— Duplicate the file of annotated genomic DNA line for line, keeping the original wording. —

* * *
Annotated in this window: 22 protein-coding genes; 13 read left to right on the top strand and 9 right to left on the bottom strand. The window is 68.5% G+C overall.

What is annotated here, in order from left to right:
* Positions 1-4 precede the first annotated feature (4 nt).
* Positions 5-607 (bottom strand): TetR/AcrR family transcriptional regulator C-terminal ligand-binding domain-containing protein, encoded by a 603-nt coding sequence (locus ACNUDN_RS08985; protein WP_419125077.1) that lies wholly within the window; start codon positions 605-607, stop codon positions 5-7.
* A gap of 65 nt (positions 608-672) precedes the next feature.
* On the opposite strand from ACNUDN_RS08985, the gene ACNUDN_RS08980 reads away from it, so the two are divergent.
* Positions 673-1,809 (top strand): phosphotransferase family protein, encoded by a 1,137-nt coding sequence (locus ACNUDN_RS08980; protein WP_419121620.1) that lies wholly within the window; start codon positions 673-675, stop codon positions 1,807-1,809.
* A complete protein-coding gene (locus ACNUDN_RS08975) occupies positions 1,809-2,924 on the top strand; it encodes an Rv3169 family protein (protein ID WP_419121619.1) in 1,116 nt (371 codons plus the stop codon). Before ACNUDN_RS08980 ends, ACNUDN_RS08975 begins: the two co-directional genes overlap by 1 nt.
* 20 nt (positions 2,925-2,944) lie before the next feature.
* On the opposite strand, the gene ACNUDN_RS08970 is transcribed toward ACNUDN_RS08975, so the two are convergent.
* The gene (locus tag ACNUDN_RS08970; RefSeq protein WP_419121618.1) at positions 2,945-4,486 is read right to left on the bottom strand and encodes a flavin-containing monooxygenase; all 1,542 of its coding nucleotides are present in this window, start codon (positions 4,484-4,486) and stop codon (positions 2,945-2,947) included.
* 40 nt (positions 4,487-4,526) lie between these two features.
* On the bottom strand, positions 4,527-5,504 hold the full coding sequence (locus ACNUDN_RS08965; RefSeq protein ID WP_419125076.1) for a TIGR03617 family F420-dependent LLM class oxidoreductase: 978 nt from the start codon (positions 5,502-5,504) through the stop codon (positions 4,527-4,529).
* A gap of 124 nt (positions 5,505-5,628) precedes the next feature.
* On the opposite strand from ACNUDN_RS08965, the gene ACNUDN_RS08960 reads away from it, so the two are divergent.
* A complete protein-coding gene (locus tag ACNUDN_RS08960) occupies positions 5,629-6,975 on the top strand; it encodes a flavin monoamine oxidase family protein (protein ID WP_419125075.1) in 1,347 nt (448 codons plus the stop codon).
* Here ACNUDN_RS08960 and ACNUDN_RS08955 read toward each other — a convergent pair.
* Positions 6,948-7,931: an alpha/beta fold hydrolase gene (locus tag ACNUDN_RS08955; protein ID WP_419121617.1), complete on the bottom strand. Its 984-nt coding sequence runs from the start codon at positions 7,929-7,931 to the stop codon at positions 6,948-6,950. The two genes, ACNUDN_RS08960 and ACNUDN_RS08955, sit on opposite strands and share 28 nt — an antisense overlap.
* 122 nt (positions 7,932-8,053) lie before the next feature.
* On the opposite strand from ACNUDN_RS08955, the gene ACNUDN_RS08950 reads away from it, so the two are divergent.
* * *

Annotated in this window: 22 protein-coding genes; 13 read left to right on the top strand and 9 right to left on the bottom strand. The window is 68.5% G+C overall.

What is annotated here, in order from left to right:
* Positions 1-4 precede the first annotated feature (4 nt).
* Positions 5-607 (bottom strand): TetR/AcrR family transcriptional regulator C-terminal ligand-binding domain-containing protein, encoded by a 603-nt coding sequence (locus ACNUDN_RS08985; protein WP_419125077.1) that lies wholly within the window; start codon positions 605-607, stop codon positions 5-7.
* A gap of 65 nt (positions 608-672) precedes the next feature.
* On the opposite strand from ACNUDN_RS08985, the gene ACNUDN_RS08980 reads away from it, so the two are divergent.
* Positions 673-1,809 (top strand): phosphotransferase family protein, encoded by a 1,137-nt coding sequence (locus ACNUDN_RS08980; protein WP_419121620.1) that lies wholly within the window; start codon positions 673-675, stop codon positions 1,807-1,809.
* A complete protein-coding gene (locus ACNUDN_RS08975) occupies positions 1,809-2,924 on the top strand; it encodes an Rv3169 family protein (protein ID WP_419121619.1) in 1,116 nt (371 codons plus the stop codon). Before ACNUDN_RS08980 ends, ACNUDN_RS08975 begins: the two co-directional genes overlap by 1 nt.
* 20 nt (positions 2,925-2,944) lie before the next feature.
* On the opposite strand, the gene ACNUDN_RS08970 is transcribed toward ACNUDN_RS08975, so the two are convergent.
* The gene (locus tag ACNUDN_RS08970; RefSeq protein WP_419121618.1) at positions 2,945-4,486 is read right to left on the bottom strand and encodes a flavin-containing monooxygenase; all 1,542 of its coding nucleotides are present in this window, start codon (positions 4,484-4,486) and stop codon (positions 2,945-2,947) included.
* 40 nt (positions 4,487-4,526) lie between these two features.
* On the bottom strand, positions 4,527-5,504 hold the full coding sequence (locus ACNUDN_RS08965; RefSeq protein ID WP_419125076.1) for a TIGR03617 family F420-dependent LLM class oxidoreductase: 978 nt from the start codon (positions 5,502-5,504) through the stop codon (positions 4,527-4,529).
* A gap of 124 nt (positions 5,505-5,628) precedes the next feature.
* On the opposite strand from ACNUDN_RS08965, the gene ACNUDN_RS08960 reads away from it, so the two are divergent.
* A complete protein-coding gene (locus tag ACNUDN_RS08960) occupies positions 5,629-6,975 on the top strand; it encodes a flavin monoamine oxidase family protein (protein ID WP_419125075.1) in 1,347 nt (448 codons plus the stop codon).
* Here ACNUDN_RS08960 and ACNUDN_RS08955 read toward each other — a convergent pair.
* Positions 6,948-7,931: an alpha/beta fold hydrolase gene (locus tag ACNUDN_RS08955; protein ID WP_419121617.1), complete on the bottom strand. Its 984-nt coding sequence runs from the start codon at positions 7,929-7,931 to the stop codon at positions 6,948-6,950. The two genes, ACNUDN_RS08960 and ACNUDN_RS08955, sit on opposite strands and share 28 nt — an antisense overlap.
* 122 nt (positions 7,932-8,053) lie before the next feature.
* On the opposite strand from ACNUDN_RS08955, the gene ACNUDN_RS08950 reads away from it, so the two are divergent.